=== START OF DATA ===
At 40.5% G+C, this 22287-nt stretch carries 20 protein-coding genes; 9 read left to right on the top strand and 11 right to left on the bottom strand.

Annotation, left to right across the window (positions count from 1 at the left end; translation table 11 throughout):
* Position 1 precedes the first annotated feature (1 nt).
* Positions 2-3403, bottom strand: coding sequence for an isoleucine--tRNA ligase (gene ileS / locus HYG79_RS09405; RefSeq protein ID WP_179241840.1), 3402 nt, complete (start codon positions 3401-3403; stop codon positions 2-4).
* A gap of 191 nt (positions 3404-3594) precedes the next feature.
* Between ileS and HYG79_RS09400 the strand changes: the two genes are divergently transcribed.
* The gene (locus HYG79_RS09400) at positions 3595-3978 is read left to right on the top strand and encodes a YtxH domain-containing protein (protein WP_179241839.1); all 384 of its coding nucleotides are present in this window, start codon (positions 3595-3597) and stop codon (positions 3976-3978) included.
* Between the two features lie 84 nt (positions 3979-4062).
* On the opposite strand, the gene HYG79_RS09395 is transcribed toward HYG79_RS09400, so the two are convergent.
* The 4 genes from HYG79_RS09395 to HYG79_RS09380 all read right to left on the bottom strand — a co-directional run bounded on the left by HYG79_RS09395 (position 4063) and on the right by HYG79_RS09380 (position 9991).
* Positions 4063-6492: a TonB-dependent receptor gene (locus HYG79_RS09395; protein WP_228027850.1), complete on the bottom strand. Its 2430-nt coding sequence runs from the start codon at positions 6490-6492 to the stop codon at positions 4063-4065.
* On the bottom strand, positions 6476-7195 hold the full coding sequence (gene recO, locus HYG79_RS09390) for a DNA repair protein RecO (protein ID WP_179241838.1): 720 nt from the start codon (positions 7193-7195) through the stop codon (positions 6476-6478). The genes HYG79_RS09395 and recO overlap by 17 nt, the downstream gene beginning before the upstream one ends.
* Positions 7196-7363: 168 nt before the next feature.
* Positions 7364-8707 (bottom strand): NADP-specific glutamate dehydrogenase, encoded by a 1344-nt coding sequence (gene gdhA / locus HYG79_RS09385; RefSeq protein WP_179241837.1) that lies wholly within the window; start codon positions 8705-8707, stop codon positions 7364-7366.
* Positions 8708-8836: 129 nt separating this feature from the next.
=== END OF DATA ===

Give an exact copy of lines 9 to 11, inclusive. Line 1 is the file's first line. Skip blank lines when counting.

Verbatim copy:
* On the opposite strand, the gene HYG79_RS09395 is transcribed toward HYG79_RS09400, so the two are convergent.
* The 4 genes from HYG79_RS09395 to HYG79_RS09380 all read right to left on the bottom strand — a co-directional run bounded on the left by HYG79_RS09395 (position 4063) and on the right by HYG79_RS09380 (position 9991).
* Positions 4063-6492: a TonB-dependent receptor gene (locus HYG79_RS09395; protein WP_228027850.1), complete on the bottom strand. Its 2430-nt coding sequence runs from the start codon at positions 6490-6492 to the stop codon at positions 4063-4065.